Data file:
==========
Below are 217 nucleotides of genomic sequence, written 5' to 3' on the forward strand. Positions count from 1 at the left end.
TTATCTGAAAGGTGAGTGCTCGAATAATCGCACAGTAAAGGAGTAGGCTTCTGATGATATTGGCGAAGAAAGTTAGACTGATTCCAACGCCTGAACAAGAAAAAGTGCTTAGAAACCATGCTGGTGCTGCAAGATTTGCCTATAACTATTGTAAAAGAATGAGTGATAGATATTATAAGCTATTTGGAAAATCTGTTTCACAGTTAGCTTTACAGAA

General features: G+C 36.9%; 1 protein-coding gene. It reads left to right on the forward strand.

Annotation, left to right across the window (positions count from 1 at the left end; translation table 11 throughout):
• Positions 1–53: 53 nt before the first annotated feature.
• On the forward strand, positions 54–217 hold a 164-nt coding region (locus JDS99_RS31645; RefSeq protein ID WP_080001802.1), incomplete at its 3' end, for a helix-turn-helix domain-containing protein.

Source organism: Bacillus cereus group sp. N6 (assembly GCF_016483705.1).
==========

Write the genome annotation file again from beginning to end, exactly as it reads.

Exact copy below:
Below are 217 nucleotides of genomic sequence, written 5' to 3' on the forward strand. Positions count from 1 at the left end.
TTATCTGAAAGGTGAGTGCTCGAATAATCGCACAGTAAAGGAGTAGGCTTCTGATGATATTGGCGAAGAAAGTTAGACTGATTCCAACGCCTGAACAAGAAAAAGTGCTTAGAAACCATGCTGGTGCTGCAAGATTTGCCTATAACTATTGTAAAAGAATGAGTGATAGATATTATAAGCTATTTGGAAAATCTGTTTCACAGTTAGCTTTACAGAA

General features: G+C 36.9%; 1 protein-coding gene. It reads left to right on the forward strand.

Annotation, left to right across the window (positions count from 1 at the left end; translation table 11 throughout):
• Positions 1–53: 53 nt before the first annotated feature.
• On the forward strand, positions 54–217 hold a 164-nt coding region (locus JDS99_RS31645; RefSeq protein ID WP_080001802.1), incomplete at its 3' end, for a helix-turn-helix domain-containing protein.

Source organism: Bacillus cereus group sp. N6 (assembly GCF_016483705.1).